On the 26th of April, the Fifth Circuit court issued their opinion in McRorey v. Garland. We did not win this case. This is a loss for the Second Amendment.

So what happened?

In 2022, shortly after Bruen, Congress had their Bruen tantrum. Since some rhinos decided to sell out The People, we ended up with the Bipartisan Safer Communities Act of 2022.

This is the monstrosity that is pushing every state to establish red flag infringements, as well as changing the language of who is involved in the business of selling firearms. It also adds “enhanced” background checks for adults less than 21 years of age.

The Fifth Circuit profoundly fucked up when they made this opinion.

This case presents the latest rendition of the question we face during the Bruen-Rahimi1 interregnum: What part of Bruen controls our evaluation of a firearm regulation? Its imposition of an historical showing to be made by the government? Or its various assurances that it did not disturb commonplace regulations in shall-issue regimes?
No. 59 McRorey v. Garland, No. 23-10837, slip op. at 1–2 (5th Cir.)

This is not even a difficult question:

Today, we decline to adopt that two-part approach. In keeping with Heller, we hold that when the Second Amendment’s plain text covers an individual’s conduct, the Constitution presumptively protects that conduct. To justify its regulation, the government may not simply posit that the regulation promotes an important interest. Rather, the government must demonstrate that the regulation is consistent with this Nation’s historical tradition of firearm regulation. Only if a firearm regulation is consistent with this Nation’s historical tradition may a court conclude that the individual’s conduct falls outside the Second Amendment’s “unqualified command.” Königsberg v. State Bar of Cal., 366 U. S. 36, 50, n. 10 (1961).
New York State Rifle & Pistol Assn., Inc. V. Bruen, 142 S.Ct. 2111, 8 (U.S. 2022)

This is the holding. When evaluating a Second Amendment challenge, the court should first decide if the Second Amendment’s plain text covers an individual’s conduct. If it does, the burden shifts to the government.

To be clear, nothing in our analysis should be interpreted to suggest the unconstitutionality of the 43 States’ “shall-issue” licensing regimes, under which “a general desire for self-defense is sufficient to obtain a [permit].” Drake v. Filko, 724 F. 3d 426, 442 (CA3 2013) (Hardiman, J., dissenting). Because these licensing regimes do not require applicants to show an atypical need for armed self-defense, they do not necessarily prevent “law-abiding, responsible citizens” from exercising their Second Amendment right to public carry. District of Columbia v. Heller, 554 U. S. 570, 635 (2008). Rather, it appears that these shall-issue regimes, which often require applicants to undergo a background check or pass a firearms safety course, are designed to ensure only that those bearing arms in the jurisdiction are, in fact, “law-abiding, responsible citizens.” Ibid. And they likewise appear to contain only “narrow, objective, and definite standards” guiding licensing officials, Shuttlesworth v. Birmingham, 394 U. S. 147, 151 (1969), rather than requiring the “appraisal of facts, the exercise of judgment, and the formation of an opinion,” Cantwell v. Connecticut, 310 U. S. 296, 305 (1940)—features that typify proper-cause standards like New York’s. That said, because any permitting scheme can be put toward abusive ends, we do not rule out constitutional challenges to shall-issue regimes where, for example, lengthy wait times in processing license applications or exorbitant fees deny ordinary citizens their right to public carry.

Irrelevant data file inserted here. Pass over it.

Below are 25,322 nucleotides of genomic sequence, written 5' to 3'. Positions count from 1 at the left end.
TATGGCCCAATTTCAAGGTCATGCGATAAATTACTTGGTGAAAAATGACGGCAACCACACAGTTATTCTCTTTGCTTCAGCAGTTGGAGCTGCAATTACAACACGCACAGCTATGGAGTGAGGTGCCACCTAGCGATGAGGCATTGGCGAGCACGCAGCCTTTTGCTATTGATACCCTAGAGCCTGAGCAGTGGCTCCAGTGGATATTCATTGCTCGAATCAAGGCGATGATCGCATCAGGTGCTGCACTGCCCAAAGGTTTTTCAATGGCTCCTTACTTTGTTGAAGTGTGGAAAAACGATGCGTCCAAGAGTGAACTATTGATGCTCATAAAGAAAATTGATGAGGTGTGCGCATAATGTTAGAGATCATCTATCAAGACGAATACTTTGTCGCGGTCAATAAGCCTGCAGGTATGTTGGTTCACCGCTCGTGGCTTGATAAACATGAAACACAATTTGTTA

id. n. 9

The important thing to see is that this is footnote 9. This is not a holding. This is a footnote in dicta.

In this case, it is the latter. Therefore, we affirm the denial of a preliminary injunction.
Published Opinion – #59, Att. #1 in McRorey v. Garland (5th Cir., 23-10837), No. 23-10837, slip op. at 2

This case is still in an interlocutory state. That means it will go back to the district court for more litigating before it is appealed back to the Fifth Circuit. By that time, there will be something out of the Supreme Court regarding some Second Amendment cases currently before them.

Perhaps recognizing this, plaintiffs characterize those “dicta” as conflicting with express holdings and assert that “[d]icta cannot supplant express holdings.” That is true.

But, in rejecting plaintiffs proposed approach, we do not supplant any holding. Bruen requires an historical showing by the government “[w]hen the Second Amendment’s plain text covers an individual’s conduct.” 597 U.S. at 24 (emphasis added). The plain text covers plaintiffs’ right “to keep and bear arms.” U.S. Const. amend. II. And on its face “keep and bear” does not include purchase—let alone without background check. That is so in either the contemporary or the Founding-era context.
id. at 9

The plaintiffs are correct. Dicta cannot override holdings. The holding in Bruen was absolutely clear. It starts with “we hold”.

Commentary in a footnote on dicta is less than dicta.

A concurring opinion does not change the holding. Concurring opinions are just more dicta.

Finally, —Minneapolis Star & Tribune Co. V. Minnesota Commissioner of Revenue, 75 L. Ed. 2d 295 (1983) establishes that there are indeed ancillary rights. This includes the right to purchase. Thus, the plain text of the Second Amendment does cover purchasing arms.

If you can’t purchase, you cannot own, you cannot keep arms.

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